Now that you know how to put together a competitive assessment, let’s go over some of the main pitfalls to be aware of that can throw off the insights you’ve gathered.
1. Competitive analysis is not a one-and-done exercise
Never revisiting your original insights (or never updating them, for that matter) can lead to faulty data and poor decisions. Businesses are constantly evolving, so it’s important to remember that keeping an eye on your competitors is an ongoing process—not something you do once and then never again. Ultimately, you have to be at the top of your game consistently if you want to increase your market share.
2. Confirmation bias is real
As humans, we have a tendency to jump to conclusions around our assumptions. This is called confirmation bias. As you work through your analysis, it’s important to be aware of your initial assumptions and to test them thoroughly rather than leaning on what you “think” is true about your competitors. Let the data inform your decisions rather than letting assumptions take the lead.
3. Data without action is useless
If you’re putting in the work to do a competitor analysis, be sure that you’re acting on the findings rather than letting them gather virtual dust on your computer, buried in an obscure file folder. Make a strategic plan around your findings and execute on the unique angles and tactics that you’ve discovered during this process.
4. Working harder instead of smarter
With so many great resources available that simplify the data collection process around competitive analysis today, putting together a top-notch, highly accurate comparison is easier than ever before. Don’t reinvent the wheel and do things the hard way: make the investment into tools that speed up the process and provide the important insights you need to make informed, data-backed decisions about your business.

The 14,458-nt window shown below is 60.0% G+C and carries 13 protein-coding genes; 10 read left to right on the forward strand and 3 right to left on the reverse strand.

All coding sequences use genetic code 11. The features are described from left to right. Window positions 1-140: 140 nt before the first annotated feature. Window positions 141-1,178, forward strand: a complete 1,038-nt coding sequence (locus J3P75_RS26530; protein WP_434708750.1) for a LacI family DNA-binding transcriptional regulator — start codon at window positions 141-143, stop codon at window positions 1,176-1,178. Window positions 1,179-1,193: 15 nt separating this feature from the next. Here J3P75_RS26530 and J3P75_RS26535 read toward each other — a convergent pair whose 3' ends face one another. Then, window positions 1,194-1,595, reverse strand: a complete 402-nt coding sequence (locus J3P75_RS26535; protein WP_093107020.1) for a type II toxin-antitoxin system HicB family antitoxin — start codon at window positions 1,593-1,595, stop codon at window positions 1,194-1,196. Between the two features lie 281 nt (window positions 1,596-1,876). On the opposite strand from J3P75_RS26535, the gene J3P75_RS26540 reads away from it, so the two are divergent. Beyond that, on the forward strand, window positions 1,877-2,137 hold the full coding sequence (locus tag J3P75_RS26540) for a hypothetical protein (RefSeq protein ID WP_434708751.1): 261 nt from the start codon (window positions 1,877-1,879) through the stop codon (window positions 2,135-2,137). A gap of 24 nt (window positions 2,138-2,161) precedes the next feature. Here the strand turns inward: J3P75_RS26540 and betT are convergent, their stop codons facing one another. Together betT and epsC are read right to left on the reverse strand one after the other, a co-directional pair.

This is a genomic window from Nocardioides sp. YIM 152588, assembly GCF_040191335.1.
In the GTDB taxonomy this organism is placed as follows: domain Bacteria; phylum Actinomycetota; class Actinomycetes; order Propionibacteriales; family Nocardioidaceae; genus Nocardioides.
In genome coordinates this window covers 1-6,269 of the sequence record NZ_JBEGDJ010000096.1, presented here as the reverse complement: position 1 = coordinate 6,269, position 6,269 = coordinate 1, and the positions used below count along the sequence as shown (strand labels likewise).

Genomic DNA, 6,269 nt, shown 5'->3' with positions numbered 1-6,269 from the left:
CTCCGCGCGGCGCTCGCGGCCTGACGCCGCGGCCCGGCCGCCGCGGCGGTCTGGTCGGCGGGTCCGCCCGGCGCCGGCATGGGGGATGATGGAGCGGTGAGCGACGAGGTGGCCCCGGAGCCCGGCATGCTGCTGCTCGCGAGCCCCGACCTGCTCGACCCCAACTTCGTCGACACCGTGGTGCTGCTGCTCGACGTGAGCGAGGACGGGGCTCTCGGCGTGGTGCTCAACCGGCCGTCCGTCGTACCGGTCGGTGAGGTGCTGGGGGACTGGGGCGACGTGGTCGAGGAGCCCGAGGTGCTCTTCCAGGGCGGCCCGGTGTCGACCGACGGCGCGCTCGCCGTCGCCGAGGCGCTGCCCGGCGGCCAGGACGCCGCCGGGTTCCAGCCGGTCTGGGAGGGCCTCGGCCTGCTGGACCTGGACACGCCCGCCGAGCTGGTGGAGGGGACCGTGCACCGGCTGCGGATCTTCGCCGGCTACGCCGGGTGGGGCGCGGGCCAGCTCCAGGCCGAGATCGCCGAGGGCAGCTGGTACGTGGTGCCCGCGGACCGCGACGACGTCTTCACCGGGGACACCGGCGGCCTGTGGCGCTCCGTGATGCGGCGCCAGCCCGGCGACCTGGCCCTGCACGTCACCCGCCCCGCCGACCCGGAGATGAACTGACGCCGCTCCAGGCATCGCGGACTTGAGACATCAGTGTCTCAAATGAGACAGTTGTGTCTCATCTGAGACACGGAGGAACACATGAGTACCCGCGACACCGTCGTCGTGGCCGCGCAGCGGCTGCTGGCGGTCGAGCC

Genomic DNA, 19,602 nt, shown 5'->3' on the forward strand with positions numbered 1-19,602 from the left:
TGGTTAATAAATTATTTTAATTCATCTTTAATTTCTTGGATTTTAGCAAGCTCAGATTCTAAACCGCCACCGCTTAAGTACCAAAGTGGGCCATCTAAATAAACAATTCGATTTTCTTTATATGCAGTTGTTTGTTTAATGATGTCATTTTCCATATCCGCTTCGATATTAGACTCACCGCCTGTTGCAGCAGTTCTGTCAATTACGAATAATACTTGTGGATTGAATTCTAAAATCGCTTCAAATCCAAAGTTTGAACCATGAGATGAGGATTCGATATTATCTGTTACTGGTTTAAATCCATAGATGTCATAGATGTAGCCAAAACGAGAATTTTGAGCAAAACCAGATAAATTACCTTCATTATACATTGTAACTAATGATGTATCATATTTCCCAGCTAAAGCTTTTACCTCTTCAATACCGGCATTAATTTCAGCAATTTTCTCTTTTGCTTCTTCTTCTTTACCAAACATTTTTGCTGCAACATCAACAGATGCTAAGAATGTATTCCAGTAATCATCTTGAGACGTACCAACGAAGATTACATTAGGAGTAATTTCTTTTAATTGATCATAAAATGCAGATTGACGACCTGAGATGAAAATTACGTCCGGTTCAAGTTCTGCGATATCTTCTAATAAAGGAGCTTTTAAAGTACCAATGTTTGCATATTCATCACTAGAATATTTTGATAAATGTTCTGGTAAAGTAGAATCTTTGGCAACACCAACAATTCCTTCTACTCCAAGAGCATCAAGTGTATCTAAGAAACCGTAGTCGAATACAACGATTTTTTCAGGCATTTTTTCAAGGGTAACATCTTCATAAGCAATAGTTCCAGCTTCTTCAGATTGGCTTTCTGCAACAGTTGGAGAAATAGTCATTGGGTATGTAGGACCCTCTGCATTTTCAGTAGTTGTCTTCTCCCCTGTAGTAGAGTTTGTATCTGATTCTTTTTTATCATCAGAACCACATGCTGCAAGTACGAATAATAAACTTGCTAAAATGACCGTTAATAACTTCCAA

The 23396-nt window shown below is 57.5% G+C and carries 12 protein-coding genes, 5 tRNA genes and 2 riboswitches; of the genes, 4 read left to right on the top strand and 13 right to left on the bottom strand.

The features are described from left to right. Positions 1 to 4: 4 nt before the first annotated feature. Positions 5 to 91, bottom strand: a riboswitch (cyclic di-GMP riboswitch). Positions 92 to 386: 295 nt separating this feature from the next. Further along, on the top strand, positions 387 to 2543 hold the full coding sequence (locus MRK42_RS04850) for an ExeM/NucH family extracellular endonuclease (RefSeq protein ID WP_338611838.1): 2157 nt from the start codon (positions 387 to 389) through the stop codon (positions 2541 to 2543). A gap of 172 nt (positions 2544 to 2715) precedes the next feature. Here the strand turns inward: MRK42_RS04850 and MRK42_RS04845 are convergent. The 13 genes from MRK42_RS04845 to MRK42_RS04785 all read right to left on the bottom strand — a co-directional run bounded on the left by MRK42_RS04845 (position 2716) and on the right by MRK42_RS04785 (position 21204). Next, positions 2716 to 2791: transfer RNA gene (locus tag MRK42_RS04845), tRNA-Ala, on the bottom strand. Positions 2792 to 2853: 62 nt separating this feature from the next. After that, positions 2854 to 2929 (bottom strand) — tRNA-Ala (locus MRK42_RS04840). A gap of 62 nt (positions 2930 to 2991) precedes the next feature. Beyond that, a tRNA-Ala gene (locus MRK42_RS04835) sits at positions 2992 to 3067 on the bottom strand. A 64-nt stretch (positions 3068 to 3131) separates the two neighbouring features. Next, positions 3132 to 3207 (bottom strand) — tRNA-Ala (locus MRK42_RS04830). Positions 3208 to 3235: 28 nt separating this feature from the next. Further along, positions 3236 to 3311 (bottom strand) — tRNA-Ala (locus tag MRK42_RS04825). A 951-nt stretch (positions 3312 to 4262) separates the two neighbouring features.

5. Starting without a direction
If you’re directionless while putting together your competitive analysis and have no clear end objective, the work will be much, much harder. Before diving into research, define your goal and what you hope to learn about your competition. What do you want to accomplish? What do you want to build? It is your own business after all!
6. Not accounting for market timing
When looking at competitor data, be sure to study how companies have grown and progressed over time rather than examining their approaches at a single fixed point.
Sometimes information about how your competitors have evolved their tactics can be even more useful than knowing what they did in the early days (or what they’re doing right now). Understanding past, current, and future industry trends will help you make better decisions.
Competitive analysis: your business edge
Competitive intelligence is key to starting a business. By doing market competition analysis on an ongoing basis, you can always be on top of your competition. You’ll be able to break into new markets, launch new products, and keep tabs on your competitors’ customers—giving you a cutting edge approach to small business that keeps your business or startup agile.